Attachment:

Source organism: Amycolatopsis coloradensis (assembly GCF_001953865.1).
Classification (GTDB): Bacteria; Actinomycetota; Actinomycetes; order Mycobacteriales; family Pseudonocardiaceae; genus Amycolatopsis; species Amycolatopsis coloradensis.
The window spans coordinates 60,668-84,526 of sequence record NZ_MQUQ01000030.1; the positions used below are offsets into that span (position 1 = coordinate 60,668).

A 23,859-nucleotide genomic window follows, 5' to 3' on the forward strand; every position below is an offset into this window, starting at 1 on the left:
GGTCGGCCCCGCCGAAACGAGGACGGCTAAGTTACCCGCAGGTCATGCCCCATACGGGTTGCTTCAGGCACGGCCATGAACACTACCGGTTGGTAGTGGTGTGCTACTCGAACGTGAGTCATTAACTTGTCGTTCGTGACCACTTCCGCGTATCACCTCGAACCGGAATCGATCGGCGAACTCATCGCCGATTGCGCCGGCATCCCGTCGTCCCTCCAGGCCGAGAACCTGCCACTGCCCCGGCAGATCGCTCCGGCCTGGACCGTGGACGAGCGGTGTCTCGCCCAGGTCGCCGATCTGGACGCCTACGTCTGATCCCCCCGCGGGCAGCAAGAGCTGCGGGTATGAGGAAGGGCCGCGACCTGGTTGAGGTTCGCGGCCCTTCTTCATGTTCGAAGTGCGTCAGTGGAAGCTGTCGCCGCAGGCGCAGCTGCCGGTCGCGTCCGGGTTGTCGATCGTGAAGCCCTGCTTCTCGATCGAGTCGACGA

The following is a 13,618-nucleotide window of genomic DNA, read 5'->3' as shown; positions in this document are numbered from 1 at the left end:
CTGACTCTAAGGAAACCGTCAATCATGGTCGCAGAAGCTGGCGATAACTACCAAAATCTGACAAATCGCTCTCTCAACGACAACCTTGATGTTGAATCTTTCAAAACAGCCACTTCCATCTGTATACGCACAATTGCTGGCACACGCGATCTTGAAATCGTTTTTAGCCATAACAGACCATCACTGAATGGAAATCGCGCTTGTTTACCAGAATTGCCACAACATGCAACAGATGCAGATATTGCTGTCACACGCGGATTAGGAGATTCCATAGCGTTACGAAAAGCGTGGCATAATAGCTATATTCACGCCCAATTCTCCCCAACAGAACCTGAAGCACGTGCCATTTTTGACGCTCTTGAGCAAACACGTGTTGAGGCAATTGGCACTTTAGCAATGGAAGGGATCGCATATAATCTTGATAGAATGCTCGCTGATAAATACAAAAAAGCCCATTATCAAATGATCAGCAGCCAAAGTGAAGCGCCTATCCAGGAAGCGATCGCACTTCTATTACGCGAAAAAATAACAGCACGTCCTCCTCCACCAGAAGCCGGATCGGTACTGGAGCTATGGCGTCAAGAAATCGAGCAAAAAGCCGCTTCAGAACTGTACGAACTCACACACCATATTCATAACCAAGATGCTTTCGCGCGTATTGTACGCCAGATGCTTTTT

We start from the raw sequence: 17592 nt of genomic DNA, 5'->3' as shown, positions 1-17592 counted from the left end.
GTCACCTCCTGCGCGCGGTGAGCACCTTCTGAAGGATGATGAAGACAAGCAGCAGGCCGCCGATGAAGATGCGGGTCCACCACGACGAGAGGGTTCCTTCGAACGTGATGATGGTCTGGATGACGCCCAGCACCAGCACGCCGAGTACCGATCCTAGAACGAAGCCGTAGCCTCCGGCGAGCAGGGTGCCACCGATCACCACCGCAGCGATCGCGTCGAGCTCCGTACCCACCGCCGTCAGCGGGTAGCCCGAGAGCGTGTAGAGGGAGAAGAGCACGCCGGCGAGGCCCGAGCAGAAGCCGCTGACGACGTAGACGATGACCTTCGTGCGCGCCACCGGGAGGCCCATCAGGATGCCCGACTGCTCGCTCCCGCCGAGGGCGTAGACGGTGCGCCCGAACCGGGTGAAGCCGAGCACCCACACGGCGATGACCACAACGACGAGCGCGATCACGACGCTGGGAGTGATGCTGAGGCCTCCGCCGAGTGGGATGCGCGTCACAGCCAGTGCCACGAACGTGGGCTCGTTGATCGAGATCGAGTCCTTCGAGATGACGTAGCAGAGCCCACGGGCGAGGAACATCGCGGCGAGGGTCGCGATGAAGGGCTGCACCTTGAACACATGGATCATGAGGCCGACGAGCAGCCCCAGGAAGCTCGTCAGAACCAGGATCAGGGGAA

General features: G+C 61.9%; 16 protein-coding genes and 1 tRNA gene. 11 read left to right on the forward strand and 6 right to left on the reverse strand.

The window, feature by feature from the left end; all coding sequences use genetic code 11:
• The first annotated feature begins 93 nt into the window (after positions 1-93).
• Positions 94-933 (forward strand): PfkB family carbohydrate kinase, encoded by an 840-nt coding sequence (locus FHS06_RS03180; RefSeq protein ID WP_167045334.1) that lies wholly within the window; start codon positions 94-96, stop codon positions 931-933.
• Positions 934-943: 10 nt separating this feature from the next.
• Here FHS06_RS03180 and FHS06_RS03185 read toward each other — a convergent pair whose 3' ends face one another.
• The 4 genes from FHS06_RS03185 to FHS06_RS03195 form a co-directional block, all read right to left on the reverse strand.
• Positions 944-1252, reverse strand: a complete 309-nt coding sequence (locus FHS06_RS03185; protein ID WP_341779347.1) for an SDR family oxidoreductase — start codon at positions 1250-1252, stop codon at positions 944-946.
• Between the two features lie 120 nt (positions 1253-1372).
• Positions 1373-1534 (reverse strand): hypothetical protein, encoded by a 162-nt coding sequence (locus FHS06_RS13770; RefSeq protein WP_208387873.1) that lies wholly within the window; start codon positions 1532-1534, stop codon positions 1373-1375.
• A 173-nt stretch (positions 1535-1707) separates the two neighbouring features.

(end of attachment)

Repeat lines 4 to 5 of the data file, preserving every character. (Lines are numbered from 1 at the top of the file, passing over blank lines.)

A 23,859-nucleotide genomic window follows, 5' to 3' on the forward strand; every position below is an offset into this window, starting at 1 on the left:
GGTCGGCCCCGCCGAAACGAGGACGGCTAAGTTACCCGCAGGTCATGCCCCATACGGGTTGCTTCAGGCACGGCCATGAACACTACCGGTTGGTAGTGGTGTGCTACTCGAACGTGAGTCATTAACTTGTCGTTCGTGACCACTTCCGCGTATCACCTCGAACCGGAATCGATCGGCGAACTCATCGCCGATTGCGCCGGCATCCCGTCGTCCCTCCAGGCCGAGAACCTGCCACTGCCCCGGCAGATCGCTCCGGCCTGGACCGTGGACGAGCGGTGTCTCGCCCAGGTCGCCGATCTGGACGCCTACGTCTGATCCCCCCGCGGGCAGCAAGAGCTGCGGGTATGAGGAAGGGCCGCGACCTGGTTGAGGTTCGCGGCCCTTCTTCATGTTCGAAGTGCGTCAGTGGAAGCTGTCGCCGCAGGCGCAGCTGCCGGTCGCGTCCGGGTTGTCGATCGTGAAGCCCTGCTTCTCGATCGAGTCGACGA